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The global cocaine trade moves into West Africa.
ACCRA, Ghana — West Africa is an unlikely center for the international cocaine trade. It is not a producer of the drug nor is it a consumer, as the vast majority of its people are very poor.
Yet a startling 50 tons of cocaine is transported through West Africa each year, according to the latest United Nations estimates. The value of this illicit trade dwarfs entire economies and has the potential to corrupt the region's fragile states, which are just pulling out of decades of bitter civil wars.
In the past Africa has been a treasure trove looted by covetous colonialists, voracious rebels and kleptocratic rulers — over the last 300 years think slaves, ivory, gold, diamonds, tin and coltan. Now it is a transit point and storeroom for the cocaine trade.
"Drug money is perverting the weak economies in the region," says Antonio Maria Costa, executive director of the U.N. Office on Drugs and Crime. The wholesale value in European streets of cocaine passing through West Africa is $2 billion, he says.
South American cartels used to transport cocaine to the big U.S. market via the Caribbean. But dwindling American consumption, stricter control of the West Indies drugs route, growing cocaine use in Europe and weak law enforcement in West Africa have conspired to bring the drug to the region. It is the path of least resistance.
Grown and processed in South America, the refined cocaine is transported by boat or plane across the Atlantic: The shortest line of latitude brings the cargo straight to West Africa. From there the cartels move the drugs onwards to Europe, along the way paying off West African officials in order to be able to operate freely.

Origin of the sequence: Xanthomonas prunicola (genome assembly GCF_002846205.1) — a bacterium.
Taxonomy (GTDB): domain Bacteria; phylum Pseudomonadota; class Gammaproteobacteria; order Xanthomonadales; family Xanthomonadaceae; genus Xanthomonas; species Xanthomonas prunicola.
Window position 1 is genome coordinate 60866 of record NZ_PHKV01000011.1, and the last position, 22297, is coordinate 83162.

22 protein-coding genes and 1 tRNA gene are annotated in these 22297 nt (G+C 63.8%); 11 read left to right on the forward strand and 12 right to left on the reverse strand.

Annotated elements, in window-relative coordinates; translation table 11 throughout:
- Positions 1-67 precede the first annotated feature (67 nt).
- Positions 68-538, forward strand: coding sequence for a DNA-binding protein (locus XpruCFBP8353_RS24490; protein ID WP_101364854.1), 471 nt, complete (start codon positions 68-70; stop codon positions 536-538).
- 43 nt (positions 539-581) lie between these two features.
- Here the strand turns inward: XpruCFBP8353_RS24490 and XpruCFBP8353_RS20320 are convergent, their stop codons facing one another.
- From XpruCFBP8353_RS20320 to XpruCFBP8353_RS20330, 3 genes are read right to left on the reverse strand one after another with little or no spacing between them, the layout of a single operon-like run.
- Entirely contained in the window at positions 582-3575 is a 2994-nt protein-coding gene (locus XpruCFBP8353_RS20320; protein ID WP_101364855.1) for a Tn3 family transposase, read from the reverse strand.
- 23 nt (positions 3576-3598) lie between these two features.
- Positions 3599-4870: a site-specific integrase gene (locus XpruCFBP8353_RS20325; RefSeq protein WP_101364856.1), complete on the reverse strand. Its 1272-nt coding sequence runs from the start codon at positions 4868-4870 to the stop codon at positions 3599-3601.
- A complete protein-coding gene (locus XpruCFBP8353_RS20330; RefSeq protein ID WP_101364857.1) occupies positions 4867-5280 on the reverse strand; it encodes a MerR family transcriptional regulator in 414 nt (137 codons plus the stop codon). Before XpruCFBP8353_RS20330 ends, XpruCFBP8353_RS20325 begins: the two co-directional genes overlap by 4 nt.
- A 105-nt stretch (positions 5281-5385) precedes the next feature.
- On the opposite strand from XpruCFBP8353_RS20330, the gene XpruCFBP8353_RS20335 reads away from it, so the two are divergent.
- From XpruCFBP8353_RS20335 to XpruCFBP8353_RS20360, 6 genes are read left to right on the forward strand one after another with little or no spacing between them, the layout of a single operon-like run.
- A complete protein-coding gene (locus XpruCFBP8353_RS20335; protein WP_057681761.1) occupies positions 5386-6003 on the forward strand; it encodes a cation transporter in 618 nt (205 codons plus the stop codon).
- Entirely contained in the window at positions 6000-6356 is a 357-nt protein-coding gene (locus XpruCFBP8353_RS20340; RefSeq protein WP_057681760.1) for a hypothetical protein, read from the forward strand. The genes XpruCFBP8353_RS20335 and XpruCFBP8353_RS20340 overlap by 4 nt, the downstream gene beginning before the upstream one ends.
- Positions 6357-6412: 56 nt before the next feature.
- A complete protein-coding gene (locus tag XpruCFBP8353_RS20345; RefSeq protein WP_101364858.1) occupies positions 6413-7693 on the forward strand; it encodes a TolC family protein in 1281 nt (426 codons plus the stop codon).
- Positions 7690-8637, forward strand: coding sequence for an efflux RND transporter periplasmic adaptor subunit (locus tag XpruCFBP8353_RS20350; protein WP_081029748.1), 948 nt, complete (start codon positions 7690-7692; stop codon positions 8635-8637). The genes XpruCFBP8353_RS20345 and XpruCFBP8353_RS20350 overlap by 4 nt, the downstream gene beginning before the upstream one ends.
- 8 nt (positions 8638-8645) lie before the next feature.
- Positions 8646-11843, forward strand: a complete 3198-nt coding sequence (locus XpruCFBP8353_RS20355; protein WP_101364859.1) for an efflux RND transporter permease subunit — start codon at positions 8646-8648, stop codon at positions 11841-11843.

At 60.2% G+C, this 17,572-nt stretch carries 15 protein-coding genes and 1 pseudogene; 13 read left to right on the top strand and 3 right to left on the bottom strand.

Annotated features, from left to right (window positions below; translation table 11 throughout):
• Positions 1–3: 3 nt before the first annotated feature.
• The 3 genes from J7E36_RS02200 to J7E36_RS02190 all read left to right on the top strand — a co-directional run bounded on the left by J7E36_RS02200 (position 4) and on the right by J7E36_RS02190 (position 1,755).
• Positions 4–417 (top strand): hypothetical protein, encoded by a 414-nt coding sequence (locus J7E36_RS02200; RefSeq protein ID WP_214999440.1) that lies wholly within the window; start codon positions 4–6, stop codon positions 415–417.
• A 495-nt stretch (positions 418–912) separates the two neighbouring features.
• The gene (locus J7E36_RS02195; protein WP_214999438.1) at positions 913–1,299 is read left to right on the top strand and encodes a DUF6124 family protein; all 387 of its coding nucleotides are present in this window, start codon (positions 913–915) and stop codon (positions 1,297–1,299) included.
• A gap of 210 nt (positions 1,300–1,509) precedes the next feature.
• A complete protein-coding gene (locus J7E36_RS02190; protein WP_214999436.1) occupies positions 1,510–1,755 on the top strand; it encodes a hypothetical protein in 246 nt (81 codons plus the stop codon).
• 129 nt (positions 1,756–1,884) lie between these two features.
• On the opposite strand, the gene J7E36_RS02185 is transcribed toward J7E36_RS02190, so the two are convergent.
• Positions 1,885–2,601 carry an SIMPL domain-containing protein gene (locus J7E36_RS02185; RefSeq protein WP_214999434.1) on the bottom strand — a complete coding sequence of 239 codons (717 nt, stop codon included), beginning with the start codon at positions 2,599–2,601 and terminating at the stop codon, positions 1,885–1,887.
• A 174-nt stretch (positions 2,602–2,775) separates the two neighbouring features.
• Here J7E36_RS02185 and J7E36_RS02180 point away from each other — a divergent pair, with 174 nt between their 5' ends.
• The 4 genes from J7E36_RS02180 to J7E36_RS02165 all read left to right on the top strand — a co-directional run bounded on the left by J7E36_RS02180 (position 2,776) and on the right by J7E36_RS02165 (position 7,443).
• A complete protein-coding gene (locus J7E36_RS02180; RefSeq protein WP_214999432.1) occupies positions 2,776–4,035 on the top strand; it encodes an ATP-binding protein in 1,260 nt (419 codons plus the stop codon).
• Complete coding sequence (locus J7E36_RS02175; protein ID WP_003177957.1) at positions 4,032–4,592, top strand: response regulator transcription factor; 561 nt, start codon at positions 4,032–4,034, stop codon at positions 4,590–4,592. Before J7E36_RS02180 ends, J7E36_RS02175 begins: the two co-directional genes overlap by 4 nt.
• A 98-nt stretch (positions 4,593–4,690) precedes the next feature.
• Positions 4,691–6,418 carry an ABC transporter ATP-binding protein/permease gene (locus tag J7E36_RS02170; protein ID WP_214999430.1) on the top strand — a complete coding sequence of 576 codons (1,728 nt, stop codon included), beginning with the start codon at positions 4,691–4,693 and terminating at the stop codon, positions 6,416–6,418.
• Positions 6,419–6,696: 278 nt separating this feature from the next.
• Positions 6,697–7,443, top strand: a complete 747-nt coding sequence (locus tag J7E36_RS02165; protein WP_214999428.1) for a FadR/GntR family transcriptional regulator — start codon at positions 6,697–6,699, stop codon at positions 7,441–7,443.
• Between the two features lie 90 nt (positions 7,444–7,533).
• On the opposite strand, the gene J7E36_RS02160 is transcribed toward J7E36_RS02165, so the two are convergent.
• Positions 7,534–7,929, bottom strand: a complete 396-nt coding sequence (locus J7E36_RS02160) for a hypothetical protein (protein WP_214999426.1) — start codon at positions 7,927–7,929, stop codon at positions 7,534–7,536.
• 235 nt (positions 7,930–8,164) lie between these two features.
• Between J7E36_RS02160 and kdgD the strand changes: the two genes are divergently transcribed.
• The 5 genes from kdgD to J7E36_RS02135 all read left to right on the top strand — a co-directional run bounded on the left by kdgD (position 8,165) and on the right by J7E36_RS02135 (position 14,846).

The cocaine consignments can also be moved by corrupt officials in the army, customs and police forces. The packages are split up and distributed by criminal gangs who use boats, trucks, planes or human mules to transport the drugs to Europe, which is in the throes of a cocaine boom reminiscent of the U.S. in the 1980s.
Several West African countries risk becoming narco-states — undermined by drug money their nascent institutions are stillborn. This is a global concern because this part of Africa provides resources that the world depends on, including oil. The U.S. gets almost one-fifth of its crude from Africa.
"Already we have seen how the impact of drugs has affected the judiciary, the police, customs and political parties," says Kwesi Aning at the Kofi Annan International Peacekeeping Training Centre in Accra. He says Ghana and Guinea-Bissau are the two main cocaine hubs in West Africa. Aning says the drug trade is a threat to Ghana, which currently is an oasis of political and economic stability in a volatile region.
Individual shipments of hundreds of kilos of cocaine have been found in recent years in Ghana, Guinea, Guinea-Bissau, Senegal, Sierra Leone and elsewhere. But the seizures are more the product of luck than design, and prosecutions rarely follow.
Traffickers are frequently released for lack of evidence or jump bail, while hauls of cocaine locked in secure storage rooms disappear and senior officials implicated in the trade hold onto their jobs and buy flashy new SUVs to navigate their capitals' potholed streets.
The U.N. reckons that the traffickers might make $450 million each year, which would mean that the criminals have more financial resources than the states in which they operate. A policeman earning less than $50 a month is easily bribed, so is a customs official, a security agent or even a government minister.
At the other extreme is the example of Sierra Leone, where millions of dollars earned from the sale of "blood diamonds" — another illegal trade — helped prolong a civil war, leaving the country in bloody ruin when the fighting stopped in 2003.
The death of Guinea's elderly president, Lansana Conte, in late December sent shivers down the spines of drugs experts who fear a large failed state in the region will only encourage the cartels.
The threat is growing, but observers say it is not too late for concerted international action.
"We can break the back of this crisis, but we don't have much time," warns Aning. "We need to do this within the next two years otherwise …" And with that he shakes his head.